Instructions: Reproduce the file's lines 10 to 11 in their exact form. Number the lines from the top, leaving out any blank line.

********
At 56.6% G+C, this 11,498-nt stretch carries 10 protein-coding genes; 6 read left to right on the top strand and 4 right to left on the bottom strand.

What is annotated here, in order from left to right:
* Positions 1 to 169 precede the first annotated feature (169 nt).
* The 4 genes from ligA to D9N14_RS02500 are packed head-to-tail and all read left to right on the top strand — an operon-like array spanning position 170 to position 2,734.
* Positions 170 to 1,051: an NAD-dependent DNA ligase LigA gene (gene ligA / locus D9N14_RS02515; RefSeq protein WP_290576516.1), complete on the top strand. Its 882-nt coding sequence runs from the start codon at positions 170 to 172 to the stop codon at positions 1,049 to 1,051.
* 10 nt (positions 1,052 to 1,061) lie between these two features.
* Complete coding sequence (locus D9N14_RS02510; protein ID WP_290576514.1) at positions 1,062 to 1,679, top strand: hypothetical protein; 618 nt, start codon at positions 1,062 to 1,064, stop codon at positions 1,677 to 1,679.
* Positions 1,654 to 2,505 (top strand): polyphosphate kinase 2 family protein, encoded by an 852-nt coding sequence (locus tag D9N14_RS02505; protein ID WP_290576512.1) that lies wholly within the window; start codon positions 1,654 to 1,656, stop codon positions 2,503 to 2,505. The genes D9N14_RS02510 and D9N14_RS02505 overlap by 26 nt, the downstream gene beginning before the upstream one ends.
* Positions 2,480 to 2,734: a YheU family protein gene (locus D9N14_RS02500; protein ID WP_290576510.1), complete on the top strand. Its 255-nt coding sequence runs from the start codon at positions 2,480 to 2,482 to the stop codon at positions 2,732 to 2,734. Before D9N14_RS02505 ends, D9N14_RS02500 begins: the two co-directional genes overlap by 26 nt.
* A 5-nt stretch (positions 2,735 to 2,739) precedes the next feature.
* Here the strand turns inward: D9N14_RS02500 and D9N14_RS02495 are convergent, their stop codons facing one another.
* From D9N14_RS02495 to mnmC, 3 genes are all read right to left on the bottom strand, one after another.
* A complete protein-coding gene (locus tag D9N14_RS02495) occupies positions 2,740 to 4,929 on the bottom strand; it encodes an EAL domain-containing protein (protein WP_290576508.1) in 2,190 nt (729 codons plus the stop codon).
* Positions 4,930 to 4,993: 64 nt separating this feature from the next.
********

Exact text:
* A 5-nt stretch (positions 2,735 to 2,739) precedes the next feature.
* Here the strand turns inward: D9N14_RS02500 and D9N14_RS02495 are convergent, their stop codons facing one another.